No guaranteed hours 

UPS does not guarantee part-time workers any set number of weekly hours, Lister said, which adds to the financial strain. The erratic hours and physically demanding work can prevent people from getting a second job, she added, so they need a higher hourly wage than $21. 

Lister said the average part-time UPS Teamsters employee works about 20 to 25 hours a week at her location, but these aren’t guaranteed hours. Similar to Amazon, workers’ shifts or “sorts” can be cut short at a moment’s notice if management decides sufficient packages have been loaded. 

“We actually are only guaranteed three-and-a half-hours per day. Sometimes people have to demand their daily guarantee,” said Lister.

Lister said almost all employees must start part-time to land a job at UPS. “[Part-timers] are biding their time until they can go into the driver classification,” she said. “Usually after about two years, you get a chance to go driving. So they’re kind of waiting for a light at the end of the tunnel.” 

But it’s hard to move up from a part-time warehouse position to the higher paying, full-time driver jobs, Lister said. The tentative agreement adds 7,500 new full-time jobs over the five-year contract, up from 5,000 in the previous deal. It also offers part-time employees the chance to fill 22,500 full-time positions, up from 20,000 previously. 

But those gains are not enough, the “vote no” contingent says, when UPS employs 340,000 Teamsters nationally. They want the shipping giant to add at least 10,000 more full-time Teamsters jobs through 2028.

The current contract negotiation is the first where rank-and-file UPS Teamsters workers have been a part of the bargaining committee. 

Brandy Harris, a part-time worker in Seattle who is a member of the Teamsters National Negotiating Committee, said the proposed contract hits every goal for rank-and-file workers in the Teamsters’ July 25 announcement. But some part-time workers stand with Lister in their disagreement.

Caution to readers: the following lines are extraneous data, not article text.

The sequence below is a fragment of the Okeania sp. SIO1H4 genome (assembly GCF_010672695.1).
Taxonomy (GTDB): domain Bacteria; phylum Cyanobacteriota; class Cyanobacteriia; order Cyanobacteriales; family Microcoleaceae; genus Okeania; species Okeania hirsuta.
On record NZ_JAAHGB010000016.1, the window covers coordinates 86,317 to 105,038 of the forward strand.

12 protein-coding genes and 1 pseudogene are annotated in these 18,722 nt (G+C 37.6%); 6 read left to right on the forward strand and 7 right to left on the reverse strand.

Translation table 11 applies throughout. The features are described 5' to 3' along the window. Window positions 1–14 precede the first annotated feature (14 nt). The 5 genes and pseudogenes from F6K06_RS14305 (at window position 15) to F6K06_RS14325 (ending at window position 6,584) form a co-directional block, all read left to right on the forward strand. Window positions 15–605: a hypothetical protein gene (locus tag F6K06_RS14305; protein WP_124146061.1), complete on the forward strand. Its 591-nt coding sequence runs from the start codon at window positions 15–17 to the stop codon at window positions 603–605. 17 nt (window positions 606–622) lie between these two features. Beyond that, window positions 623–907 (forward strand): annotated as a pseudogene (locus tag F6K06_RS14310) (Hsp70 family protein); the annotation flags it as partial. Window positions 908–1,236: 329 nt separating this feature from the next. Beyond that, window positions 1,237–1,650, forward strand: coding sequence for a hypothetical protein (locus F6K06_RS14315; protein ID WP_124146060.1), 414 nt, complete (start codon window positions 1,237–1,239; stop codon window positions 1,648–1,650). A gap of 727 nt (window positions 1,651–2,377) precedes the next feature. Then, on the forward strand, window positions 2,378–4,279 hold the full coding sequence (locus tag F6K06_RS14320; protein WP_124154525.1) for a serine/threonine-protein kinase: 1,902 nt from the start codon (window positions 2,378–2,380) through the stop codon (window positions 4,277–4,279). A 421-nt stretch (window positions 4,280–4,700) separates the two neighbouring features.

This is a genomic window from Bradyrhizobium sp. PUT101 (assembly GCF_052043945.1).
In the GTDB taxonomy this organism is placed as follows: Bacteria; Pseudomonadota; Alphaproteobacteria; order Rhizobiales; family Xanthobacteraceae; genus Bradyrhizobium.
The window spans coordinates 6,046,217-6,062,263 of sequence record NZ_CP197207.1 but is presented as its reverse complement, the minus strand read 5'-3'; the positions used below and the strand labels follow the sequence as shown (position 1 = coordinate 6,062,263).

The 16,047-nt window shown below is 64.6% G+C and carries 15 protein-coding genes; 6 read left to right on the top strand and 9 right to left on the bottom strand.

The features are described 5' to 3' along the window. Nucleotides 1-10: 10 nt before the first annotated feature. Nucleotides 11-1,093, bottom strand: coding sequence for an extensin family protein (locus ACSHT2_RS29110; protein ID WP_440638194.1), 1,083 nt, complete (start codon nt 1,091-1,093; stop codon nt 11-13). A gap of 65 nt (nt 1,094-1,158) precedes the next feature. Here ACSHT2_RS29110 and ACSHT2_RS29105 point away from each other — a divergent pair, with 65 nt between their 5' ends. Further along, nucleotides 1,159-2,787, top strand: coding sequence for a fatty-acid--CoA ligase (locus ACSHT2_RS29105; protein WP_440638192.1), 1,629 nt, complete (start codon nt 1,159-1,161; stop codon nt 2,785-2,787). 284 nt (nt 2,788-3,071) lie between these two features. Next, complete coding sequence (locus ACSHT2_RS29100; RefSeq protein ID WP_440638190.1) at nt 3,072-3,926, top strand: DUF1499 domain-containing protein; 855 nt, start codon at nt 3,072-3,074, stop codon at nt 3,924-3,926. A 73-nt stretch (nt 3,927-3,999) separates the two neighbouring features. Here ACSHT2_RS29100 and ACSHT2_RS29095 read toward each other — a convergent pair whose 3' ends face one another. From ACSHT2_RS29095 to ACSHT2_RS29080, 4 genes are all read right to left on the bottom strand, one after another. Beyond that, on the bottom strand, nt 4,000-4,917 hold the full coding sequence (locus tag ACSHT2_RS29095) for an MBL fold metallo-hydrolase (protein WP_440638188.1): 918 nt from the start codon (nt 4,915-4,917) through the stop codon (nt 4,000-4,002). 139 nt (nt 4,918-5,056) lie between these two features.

Four rank-and-file UPS workers laid out their views on the shortcomings of the tentative agreement in a joint statement from Teamsters Mobilize and Workers Strike Back, an independent worker organizing group backing the “vote no” campaign. They say it falls short on base part-time pay of at least $25 per hour, paid maternity leave, full-time job creation, and safety provisions for workers. 

What comes next?

The Teamsters is a “no contract, no work” union. That means they shouldn’t be working when they don’t have a contract in place. Their current contract with UPS expired July 31 and  UPS Teamsters members would have gone on strike Aug. 1 if the union and UPS hadn’t come to the tentative agreement. Workers will now continue to work through the August 3 to August 22 voting period. 

Teamsters Mobilize and a handful of other rank-and-file groups held “vote no” calls last weekend to encourage members to vote down the agreement. The question turns to what happens if the agreement doesn’t pass. 

“I don’t have any faith in our leadership to call a strike,” said Lister. “I think there has very much been a plan in place for a while. Even if it gets voted down, they would go back to the table and negotiate. I think it’s all for show.” 

Read the full tentative contract agreement between the Teamsters and UPS here.